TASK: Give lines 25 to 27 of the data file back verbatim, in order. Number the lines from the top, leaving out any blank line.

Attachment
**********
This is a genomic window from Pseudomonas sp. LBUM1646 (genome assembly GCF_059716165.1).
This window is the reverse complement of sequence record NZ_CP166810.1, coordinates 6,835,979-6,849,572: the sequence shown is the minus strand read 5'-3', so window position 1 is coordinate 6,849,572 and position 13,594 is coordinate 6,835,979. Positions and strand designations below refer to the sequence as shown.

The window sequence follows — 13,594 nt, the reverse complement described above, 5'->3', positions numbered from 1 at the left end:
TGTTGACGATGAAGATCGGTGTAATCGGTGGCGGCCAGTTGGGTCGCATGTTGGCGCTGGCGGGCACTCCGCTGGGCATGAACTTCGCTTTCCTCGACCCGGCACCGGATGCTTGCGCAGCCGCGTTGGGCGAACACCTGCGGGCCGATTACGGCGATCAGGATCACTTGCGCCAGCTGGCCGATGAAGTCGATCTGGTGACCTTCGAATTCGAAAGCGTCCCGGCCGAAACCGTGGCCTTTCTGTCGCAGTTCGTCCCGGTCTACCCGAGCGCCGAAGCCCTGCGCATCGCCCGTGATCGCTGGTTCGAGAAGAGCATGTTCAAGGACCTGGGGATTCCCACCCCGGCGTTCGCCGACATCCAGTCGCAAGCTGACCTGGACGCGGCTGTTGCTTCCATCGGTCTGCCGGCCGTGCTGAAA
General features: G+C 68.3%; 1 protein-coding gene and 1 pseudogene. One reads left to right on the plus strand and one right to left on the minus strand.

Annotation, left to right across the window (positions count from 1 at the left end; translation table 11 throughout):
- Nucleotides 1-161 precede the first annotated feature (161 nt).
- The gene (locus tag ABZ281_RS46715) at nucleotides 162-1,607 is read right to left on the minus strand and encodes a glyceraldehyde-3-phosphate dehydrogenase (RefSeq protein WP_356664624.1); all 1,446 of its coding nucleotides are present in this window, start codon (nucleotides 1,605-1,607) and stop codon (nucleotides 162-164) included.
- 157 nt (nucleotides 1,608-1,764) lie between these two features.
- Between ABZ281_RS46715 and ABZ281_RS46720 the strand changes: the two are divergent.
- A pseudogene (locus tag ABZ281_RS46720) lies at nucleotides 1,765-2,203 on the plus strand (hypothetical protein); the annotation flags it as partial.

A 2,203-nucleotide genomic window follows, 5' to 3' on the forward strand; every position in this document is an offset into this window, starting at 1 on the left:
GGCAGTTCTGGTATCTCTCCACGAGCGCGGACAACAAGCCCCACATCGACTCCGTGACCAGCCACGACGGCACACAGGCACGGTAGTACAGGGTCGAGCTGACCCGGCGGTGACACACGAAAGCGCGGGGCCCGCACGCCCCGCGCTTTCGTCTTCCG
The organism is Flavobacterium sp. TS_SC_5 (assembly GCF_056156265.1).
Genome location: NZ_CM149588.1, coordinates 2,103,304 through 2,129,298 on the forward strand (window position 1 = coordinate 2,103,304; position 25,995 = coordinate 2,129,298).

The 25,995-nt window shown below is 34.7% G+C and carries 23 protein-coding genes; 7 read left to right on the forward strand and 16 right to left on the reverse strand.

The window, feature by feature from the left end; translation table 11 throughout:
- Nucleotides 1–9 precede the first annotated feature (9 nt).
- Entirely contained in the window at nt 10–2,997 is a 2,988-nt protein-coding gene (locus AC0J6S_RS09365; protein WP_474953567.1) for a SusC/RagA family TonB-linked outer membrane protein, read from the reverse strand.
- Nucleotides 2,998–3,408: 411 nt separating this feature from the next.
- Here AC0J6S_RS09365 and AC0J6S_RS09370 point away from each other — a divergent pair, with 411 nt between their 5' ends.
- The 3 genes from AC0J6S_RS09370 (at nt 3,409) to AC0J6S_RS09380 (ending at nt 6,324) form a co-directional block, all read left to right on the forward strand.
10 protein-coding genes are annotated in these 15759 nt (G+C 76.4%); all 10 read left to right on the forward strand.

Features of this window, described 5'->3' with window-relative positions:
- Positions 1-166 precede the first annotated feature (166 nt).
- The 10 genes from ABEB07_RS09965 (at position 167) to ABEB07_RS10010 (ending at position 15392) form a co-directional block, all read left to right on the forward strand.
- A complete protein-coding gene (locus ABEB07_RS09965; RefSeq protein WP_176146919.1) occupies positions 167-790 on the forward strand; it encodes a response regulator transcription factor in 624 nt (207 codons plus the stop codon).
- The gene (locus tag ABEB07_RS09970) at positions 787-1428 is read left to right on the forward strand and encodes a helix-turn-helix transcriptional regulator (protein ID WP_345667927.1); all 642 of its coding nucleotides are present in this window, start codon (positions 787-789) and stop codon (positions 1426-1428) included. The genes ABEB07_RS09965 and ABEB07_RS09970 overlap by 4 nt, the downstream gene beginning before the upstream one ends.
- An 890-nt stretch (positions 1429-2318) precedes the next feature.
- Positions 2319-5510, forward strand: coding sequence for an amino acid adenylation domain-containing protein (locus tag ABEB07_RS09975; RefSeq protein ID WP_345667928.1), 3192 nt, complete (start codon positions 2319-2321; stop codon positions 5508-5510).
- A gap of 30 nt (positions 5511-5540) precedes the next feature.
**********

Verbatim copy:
- Positions 1-166 precede the first annotated feature (166 nt).
- The 10 genes from ABEB07_RS09965 (at position 167) to ABEB07_RS10010 (ending at position 15392) form a co-directional block, all read left to right on the forward strand.
- A complete protein-coding gene (locus ABEB07_RS09965; RefSeq protein WP_176146919.1) occupies positions 167-790 on the forward strand; it encodes a response regulator transcription factor in 624 nt (207 codons plus the stop codon).